Send to

Choose Destination
See comment in PubMed Commons below
Laryngoscope. 1998 Apr;108(4 Pt 2 Suppl 86):1-17.

Three-dimensional analysis of cricoarytenoid joint motion.

Author information

Division of Otolaryngology-Head and Neck Surgery, University of Nevada School of Medicine, Las Vegas 89102, USA.


The normal motion of the cricoarytenoid joint was characterized and analyzed in this study using seven fresh cadaver larynges mounted rigidly in an external fixator apparatus after radiopaque markers were attached to laryngeal landmarks. Fluoroscopic imaging and recording was performed of top, front, and side views while the arytenoid cartilages of each larynx were manipulated through the full range of motion from adduction to abduction. Computer video capture was performed of the recordings and editing of still frames accomplished to generate three-dimensional plots of cricoarytenoid joint motion, which are shown in the manuscript. Selective and varying sequential disconnection of muscular and ligamentous structures to the arytenoid cartilage was achieved to determine their contributions to cricoarytenoid joint motion limitations and stability. The vocalis ligament, cricoarytenoid ligament, and conus elasticus are most important in controlling abduction, whereas the posterior cricoarytenoid muscle and conus elasticus are crucial in limiting adduction. The vocalis ligament prevents posterior displacement of the vocal process, while the cricoarytenoid ligament and a newly described ligament, the posterior capsular ligament, restricts anterior vocal process migration. Another ligament, the anterior capsular ligament, is described, which limits backward arytenoid cartilage tilting and lateral movement of the arytenoid cartilage on the cricoid cartilage facet. Section of the vocalis ligament with underlying conus elasticus produced reducible lateral arytenoid cartilage subluxation. Confirmation of cricoarytenoid joint facet relationships in full adduction and abduction was accomplished by fixation of the cricoarytenoid joints of one larynx in the two positions with adhesive, and subsequent exposure of the joint surfaces. Review of literature detailing human laryngeal embryological development shows that the glottis and arytenoid cartilages are formed in adduction, which explains how cricoarytenoid joint ligaments collaborate to achieve accurate vocal process approximation in adduction despite side-to-side asymmetries of the cricoarytenoid joint structures in the same larynges.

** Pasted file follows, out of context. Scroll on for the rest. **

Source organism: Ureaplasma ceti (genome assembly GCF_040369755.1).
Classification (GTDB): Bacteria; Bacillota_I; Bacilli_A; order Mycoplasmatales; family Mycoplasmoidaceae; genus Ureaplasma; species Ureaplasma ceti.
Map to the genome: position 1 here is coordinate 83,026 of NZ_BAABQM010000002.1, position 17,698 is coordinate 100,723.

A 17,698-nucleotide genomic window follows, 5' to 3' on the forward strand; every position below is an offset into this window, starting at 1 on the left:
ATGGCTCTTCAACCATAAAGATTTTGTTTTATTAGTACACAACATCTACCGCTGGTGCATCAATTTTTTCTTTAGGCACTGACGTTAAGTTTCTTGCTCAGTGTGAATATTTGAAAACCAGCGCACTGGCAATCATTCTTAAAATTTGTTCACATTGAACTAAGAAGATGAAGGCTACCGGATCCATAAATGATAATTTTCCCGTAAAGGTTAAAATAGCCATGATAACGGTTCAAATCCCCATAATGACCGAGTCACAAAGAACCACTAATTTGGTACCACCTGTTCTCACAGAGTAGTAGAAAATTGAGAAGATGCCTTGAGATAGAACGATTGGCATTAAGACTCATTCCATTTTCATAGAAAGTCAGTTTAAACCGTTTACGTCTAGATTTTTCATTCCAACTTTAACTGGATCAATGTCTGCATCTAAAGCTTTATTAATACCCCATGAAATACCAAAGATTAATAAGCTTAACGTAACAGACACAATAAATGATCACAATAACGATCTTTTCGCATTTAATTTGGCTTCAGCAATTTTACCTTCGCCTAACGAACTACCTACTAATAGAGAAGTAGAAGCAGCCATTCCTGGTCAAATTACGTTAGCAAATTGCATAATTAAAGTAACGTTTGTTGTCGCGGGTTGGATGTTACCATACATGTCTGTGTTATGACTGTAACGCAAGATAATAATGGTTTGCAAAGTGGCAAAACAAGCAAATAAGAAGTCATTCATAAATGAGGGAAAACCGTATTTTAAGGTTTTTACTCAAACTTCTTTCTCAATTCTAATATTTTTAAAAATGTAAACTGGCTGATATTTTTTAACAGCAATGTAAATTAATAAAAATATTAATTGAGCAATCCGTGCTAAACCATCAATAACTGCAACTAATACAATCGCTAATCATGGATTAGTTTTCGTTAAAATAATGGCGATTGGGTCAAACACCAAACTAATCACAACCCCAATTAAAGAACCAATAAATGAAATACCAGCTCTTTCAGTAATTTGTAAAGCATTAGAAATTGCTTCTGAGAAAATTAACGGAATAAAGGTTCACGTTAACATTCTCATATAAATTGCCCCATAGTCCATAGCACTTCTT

[Indexed for MEDLINE]
PubMed Commons home

PubMed Commons

How to join PubMed Commons

    Supplemental Content

    Full text links

    Icon for Wiley
    Loading ...
    Support Center